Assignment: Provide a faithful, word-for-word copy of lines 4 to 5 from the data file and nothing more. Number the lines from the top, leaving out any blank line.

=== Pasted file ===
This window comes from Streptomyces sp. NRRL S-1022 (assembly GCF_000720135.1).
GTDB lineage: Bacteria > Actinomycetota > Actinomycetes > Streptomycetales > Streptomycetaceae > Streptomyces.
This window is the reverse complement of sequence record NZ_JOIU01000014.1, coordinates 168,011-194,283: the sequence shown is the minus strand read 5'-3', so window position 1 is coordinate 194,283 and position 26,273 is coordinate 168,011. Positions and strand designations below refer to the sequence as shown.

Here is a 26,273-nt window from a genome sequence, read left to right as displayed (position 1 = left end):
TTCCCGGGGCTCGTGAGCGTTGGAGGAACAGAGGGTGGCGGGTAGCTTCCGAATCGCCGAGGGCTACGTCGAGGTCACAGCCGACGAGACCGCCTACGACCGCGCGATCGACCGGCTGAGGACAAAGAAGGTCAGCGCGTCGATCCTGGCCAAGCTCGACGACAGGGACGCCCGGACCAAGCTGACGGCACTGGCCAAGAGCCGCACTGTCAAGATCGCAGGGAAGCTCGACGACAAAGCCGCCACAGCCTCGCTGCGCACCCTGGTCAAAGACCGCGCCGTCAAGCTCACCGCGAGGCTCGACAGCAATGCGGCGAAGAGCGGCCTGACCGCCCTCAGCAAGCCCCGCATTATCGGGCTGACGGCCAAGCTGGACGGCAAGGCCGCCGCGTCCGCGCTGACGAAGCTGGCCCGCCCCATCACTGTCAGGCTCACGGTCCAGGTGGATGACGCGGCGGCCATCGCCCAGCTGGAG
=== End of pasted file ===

Here is a 26,273-nt window from a genome sequence, read left to right as displayed (position 1 = left end):
TTCCCGGGGCTCGTGAGCGTTGGAGGAACAGAGGGTGGCGGGTAGCTTCCGAATCGCCGAGGGCTACGTCGAGGTCACAGCCGACGAGACCGCCTACGACCGCGCGATCGACCGGCTGAGGACAAAGAAGGTCAGCGCGTCGATCCTGGCCAAGCTCGACGACAGGGACGCCCGGACCAAGCTGACGGCACTGGCCAAGAGCCGCACTGTCAAGATCGCAGGGAAGCTCGACGACAAAGCCGCCACAGCCTCGCTGCGCACCCTGGTCAAAGACCGCGCCGTCAAGCTCACCGCGAGGCTCGACAGCAATGCGGCGAAGAGCGGCCTGACCGCCCTCAGCAAGCCCCGCATTATCGGGCTGACGGCCAAGCTGGACGGCAAGGCCGCCGCGTCCGCGCTGACGAAGCTGGCCCGCCCCATCACTGTCAGGCTCACGGTCCAGGTGGATGACGCGGCGGCCATCGCCCAGCTGGAG